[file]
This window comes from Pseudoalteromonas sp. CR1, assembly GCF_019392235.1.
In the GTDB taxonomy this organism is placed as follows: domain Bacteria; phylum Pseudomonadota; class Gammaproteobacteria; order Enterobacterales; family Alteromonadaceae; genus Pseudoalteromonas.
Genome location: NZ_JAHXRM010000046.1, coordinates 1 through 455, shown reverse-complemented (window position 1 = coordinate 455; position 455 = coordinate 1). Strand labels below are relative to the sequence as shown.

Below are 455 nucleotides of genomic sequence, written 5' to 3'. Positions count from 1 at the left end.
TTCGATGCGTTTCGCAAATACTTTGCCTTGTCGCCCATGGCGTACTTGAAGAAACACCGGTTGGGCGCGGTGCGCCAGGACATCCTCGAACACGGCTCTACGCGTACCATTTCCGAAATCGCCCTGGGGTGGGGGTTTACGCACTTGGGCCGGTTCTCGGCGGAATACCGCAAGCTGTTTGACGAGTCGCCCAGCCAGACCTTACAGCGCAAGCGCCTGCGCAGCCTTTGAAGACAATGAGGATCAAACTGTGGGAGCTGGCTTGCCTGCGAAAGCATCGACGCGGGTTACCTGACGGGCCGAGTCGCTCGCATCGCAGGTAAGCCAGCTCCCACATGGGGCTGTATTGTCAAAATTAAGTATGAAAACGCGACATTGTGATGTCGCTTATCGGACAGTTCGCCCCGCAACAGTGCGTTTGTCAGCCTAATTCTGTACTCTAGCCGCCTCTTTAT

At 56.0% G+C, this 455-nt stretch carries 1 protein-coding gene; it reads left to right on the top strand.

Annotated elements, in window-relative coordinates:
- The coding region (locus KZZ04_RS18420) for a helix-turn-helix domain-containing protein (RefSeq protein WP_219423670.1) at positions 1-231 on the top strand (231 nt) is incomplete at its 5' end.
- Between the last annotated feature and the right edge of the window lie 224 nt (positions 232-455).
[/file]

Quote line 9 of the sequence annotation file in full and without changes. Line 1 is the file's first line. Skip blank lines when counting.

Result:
- Between the last annotated feature and the right edge of the window lie 224 nt (positions 232-455).